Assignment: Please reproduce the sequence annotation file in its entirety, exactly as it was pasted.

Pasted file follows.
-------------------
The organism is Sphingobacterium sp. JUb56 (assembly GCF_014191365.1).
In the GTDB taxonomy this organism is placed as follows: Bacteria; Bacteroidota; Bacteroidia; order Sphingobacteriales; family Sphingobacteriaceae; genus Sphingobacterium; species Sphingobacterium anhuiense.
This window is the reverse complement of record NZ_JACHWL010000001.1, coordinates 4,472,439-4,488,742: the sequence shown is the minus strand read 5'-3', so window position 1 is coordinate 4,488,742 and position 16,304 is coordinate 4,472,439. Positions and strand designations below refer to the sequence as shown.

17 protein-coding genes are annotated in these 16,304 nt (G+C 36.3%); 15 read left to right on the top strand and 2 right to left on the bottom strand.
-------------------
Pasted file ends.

The organism is Sphingobacterium sp. JUb56 (assembly GCF_014191365.1).
In the GTDB taxonomy this organism is placed as follows: Bacteria; Bacteroidota; Bacteroidia; order Sphingobacteriales; family Sphingobacteriaceae; genus Sphingobacterium; species Sphingobacterium anhuiense.
This window is the reverse complement of record NZ_JACHWL010000001.1, coordinates 4,472,439-4,488,742: the sequence shown is the minus strand read 5'-3', so window position 1 is coordinate 4,488,742 and position 16,304 is coordinate 4,472,439. Positions and strand designations below refer to the sequence as shown.

17 protein-coding genes are annotated in these 16,304 nt (G+C 36.3%); 15 read left to right on the top strand and 2 right to left on the bottom strand.